Nondestructive trace element analysis of archaeological felsite by energy-dispersive X-ray fluorescence spectroscopy

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We have developed a rapid, nondestructive technique using energy-dispersive X-ray fluorescence spectroscopy to determine trace element concentrations in samples of archaeological felsite. The method employs a series of secondary targets that are selected to provide optimal sensitivity to groups of elements with excitation energies just below that of the secondary targets. Intensities of element peaks are ratioed to the Compton scatter peak, which serves as an internal standard. Such procedures compensate for small differences in grain-size, sample density, surface irregularity, variable matrix absorption or composition, as well as minor changes in X-ray flux or other instrumental fluctuations. Comparison of the nondestructive method to conventional analysis on crushed samples generally shows agreement within 20%, and better than 10% for some elements. An application example is presented in which analyses of uncrushed felsite chips from a calcalakaline suite are compared to an alkaline suite. Trace element compositions readily discriminate the two groups of archaeological materials. The technique offers the potential to provide a rapid, nondestructive geochemical method to characterize the composition of archaeological materials, thus providing greater constraints on studies of archaeological sourcing, trade routes, and distribution patterns. © 1997 John Wiley & Sons, Inc.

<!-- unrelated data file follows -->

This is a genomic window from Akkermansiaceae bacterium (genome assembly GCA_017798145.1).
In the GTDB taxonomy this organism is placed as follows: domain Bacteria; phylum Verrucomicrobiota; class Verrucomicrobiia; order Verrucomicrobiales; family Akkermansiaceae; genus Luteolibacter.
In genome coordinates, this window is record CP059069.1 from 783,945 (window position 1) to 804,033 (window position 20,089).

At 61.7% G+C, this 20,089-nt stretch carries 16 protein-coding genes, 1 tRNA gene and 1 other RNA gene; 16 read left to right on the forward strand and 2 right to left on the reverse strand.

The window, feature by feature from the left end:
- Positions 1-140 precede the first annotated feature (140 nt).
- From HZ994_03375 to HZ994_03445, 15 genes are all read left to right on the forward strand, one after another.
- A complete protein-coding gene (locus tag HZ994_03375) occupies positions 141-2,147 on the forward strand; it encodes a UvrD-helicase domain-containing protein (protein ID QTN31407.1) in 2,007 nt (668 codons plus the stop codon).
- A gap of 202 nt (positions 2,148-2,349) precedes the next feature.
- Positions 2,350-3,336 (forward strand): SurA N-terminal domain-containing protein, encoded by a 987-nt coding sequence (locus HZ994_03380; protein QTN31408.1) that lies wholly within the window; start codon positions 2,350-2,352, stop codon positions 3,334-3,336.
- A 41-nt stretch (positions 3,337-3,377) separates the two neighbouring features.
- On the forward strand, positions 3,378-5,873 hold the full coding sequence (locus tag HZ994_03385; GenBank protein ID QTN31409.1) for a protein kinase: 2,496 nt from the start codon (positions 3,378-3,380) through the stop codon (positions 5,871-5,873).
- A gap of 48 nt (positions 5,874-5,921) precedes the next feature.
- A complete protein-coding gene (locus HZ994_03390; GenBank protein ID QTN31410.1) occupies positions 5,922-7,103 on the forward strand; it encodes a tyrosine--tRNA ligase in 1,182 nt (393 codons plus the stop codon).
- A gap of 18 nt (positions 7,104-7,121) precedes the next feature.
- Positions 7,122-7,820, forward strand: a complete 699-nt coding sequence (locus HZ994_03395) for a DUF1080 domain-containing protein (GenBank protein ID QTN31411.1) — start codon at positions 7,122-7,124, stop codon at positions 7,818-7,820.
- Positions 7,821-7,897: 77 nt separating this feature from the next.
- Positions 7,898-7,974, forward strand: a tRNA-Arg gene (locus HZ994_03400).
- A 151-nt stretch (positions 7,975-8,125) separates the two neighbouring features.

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Geoarchaeology - An International Journal